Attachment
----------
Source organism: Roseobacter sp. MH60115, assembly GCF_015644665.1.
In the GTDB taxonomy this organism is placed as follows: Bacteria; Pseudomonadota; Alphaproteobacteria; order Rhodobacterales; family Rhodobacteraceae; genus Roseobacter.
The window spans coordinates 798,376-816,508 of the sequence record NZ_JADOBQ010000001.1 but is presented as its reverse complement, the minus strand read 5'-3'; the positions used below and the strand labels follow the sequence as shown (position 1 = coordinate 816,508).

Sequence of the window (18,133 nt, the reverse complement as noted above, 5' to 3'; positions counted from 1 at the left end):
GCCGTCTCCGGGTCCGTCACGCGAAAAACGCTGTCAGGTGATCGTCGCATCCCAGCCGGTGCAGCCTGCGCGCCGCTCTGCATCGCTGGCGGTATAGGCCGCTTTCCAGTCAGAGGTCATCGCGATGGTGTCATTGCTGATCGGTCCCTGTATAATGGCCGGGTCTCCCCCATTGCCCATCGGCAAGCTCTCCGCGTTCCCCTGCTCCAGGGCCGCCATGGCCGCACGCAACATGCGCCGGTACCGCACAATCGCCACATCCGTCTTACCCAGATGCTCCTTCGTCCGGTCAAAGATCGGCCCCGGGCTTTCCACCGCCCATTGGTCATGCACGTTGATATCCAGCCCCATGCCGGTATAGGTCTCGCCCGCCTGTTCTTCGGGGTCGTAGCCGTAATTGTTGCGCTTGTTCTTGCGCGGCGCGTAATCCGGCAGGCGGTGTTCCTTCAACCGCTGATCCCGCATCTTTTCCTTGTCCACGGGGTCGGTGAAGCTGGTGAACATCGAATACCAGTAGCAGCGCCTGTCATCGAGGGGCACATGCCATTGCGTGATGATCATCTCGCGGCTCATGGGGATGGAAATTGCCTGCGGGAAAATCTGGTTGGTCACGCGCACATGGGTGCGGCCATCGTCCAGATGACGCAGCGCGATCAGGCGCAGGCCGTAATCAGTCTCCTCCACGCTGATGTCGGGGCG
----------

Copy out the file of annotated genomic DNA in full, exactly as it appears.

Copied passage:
Source organism: Roseobacter sp. MH60115, assembly GCF_015644665.1.
In the GTDB taxonomy this organism is placed as follows: Bacteria; Pseudomonadota; Alphaproteobacteria; order Rhodobacterales; family Rhodobacteraceae; genus Roseobacter.
The window spans coordinates 798,376-816,508 of the sequence record NZ_JADOBQ010000001.1 but is presented as its reverse complement, the minus strand read 5'-3'; the positions used below and the strand labels follow the sequence as shown (position 1 = coordinate 816,508).

Sequence of the window (18,133 nt, the reverse complement as noted above, 5' to 3'; positions counted from 1 at the left end):
GCCGTCTCCGGGTCCGTCACGCGAAAAACGCTGTCAGGTGATCGTCGCATCCCAGCCGGTGCAGCCTGCGCGCCGCTCTGCATCGCTGGCGGTATAGGCCGCTTTCCAGTCAGAGGTCATCGCGATGGTGTCATTGCTGATCGGTCCCTGTATAATGGCCGGGTCTCCCCCATTGCCCATCGGCAAGCTCTCCGCGTTCCCCTGCTCCAGGGCCGCCATGGCCGCACGCAACATGCGCCGGTACCGCACAATCGCCACATCCGTCTTACCCAGATGCTCCTTCGTCCGGTCAAAGATCGGCCCCGGGCTTTCCACCGCCCATTGGTCATGCACGTTGATATCCAGCCCCATGCCGGTATAGGTCTCGCCCGCCTGTTCTTCGGGGTCGTAGCCGTAATTGTTGCGCTTGTTCTTGCGCGGCGCGTAATCCGGCAGGCGGTGTTCCTTCAACCGCTGATCCCGCATCTTTTCCTTGTCCACGGGGTCGGTGAAGCTGGTGAACATCGAATACCAGTAGCAGCGCCTGTCATCGAGGGGCACATGCCATTGCGTGATGATCATCTCGCGGCTCATGGGGATGGAAATTGCCTGCGGGAAAATCTGGTTGGTCACGCGCACATGGGTGCGGCCATCGTCCAGATGACGCAGCGCGATCAGGCGCAGGCCGTAATCAGTCTCCTCCACGCTGATGTCGGGGCG